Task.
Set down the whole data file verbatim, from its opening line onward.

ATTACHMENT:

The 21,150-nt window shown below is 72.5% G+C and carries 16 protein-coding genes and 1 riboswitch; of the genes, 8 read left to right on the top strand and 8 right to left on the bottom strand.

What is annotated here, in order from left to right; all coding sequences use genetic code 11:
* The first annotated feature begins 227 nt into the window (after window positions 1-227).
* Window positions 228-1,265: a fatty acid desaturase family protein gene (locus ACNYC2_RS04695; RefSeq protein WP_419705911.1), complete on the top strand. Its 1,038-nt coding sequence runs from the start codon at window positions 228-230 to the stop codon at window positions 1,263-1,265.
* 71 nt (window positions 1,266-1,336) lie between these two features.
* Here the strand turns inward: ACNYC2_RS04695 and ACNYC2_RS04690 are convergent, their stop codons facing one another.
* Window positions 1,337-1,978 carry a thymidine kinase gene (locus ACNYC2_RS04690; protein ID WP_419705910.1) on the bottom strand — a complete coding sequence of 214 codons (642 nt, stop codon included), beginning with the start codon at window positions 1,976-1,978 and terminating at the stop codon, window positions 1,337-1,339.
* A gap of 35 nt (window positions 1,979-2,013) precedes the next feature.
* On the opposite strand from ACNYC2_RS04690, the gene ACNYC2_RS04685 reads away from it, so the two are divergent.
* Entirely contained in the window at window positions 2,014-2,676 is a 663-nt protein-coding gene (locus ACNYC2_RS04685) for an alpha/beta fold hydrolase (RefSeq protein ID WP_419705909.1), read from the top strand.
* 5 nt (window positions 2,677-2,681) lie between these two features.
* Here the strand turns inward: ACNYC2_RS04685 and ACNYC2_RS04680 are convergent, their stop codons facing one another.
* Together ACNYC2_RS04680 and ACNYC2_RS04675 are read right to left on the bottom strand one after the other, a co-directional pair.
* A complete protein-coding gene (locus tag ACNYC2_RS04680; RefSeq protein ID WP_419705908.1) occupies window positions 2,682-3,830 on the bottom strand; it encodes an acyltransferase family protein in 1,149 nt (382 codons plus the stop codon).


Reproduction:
The 21,150-nt window shown below is 72.5% G+C and carries 16 protein-coding genes and 1 riboswitch; of the genes, 8 read left to right on the top strand and 8 right to left on the bottom strand.

What is annotated here, in order from left to right; all coding sequences use genetic code 11:
* The first annotated feature begins 227 nt into the window (after window positions 1-227).
* Window positions 228-1,265: a fatty acid desaturase family protein gene (locus ACNYC2_RS04695; RefSeq protein WP_419705911.1), complete on the top strand. Its 1,038-nt coding sequence runs from the start codon at window positions 228-230 to the stop codon at window positions 1,263-1,265.
* 71 nt (window positions 1,266-1,336) lie between these two features.
* Here the strand turns inward: ACNYC2_RS04695 and ACNYC2_RS04690 are convergent, their stop codons facing one another.
* Window positions 1,337-1,978 carry a thymidine kinase gene (locus ACNYC2_RS04690; protein ID WP_419705910.1) on the bottom strand — a complete coding sequence of 214 codons (642 nt, stop codon included), beginning with the start codon at window positions 1,976-1,978 and terminating at the stop codon, window positions 1,337-1,339.
* A gap of 35 nt (window positions 1,979-2,013) precedes the next feature.
* On the opposite strand from ACNYC2_RS04690, the gene ACNYC2_RS04685 reads away from it, so the two are divergent.
* Entirely contained in the window at window positions 2,014-2,676 is a 663-nt protein-coding gene (locus ACNYC2_RS04685) for an alpha/beta fold hydrolase (RefSeq protein ID WP_419705909.1), read from the top strand.
* 5 nt (window positions 2,677-2,681) lie between these two features.
* Here the strand turns inward: ACNYC2_RS04685 and ACNYC2_RS04680 are convergent, their stop codons facing one another.
* Together ACNYC2_RS04680 and ACNYC2_RS04675 are read right to left on the bottom strand one after the other, a co-directional pair.
* A complete protein-coding gene (locus tag ACNYC2_RS04680; RefSeq protein ID WP_419705908.1) occupies window positions 2,682-3,830 on the bottom strand; it encodes an acyltransferase family protein in 1,149 nt (382 codons plus the stop codon).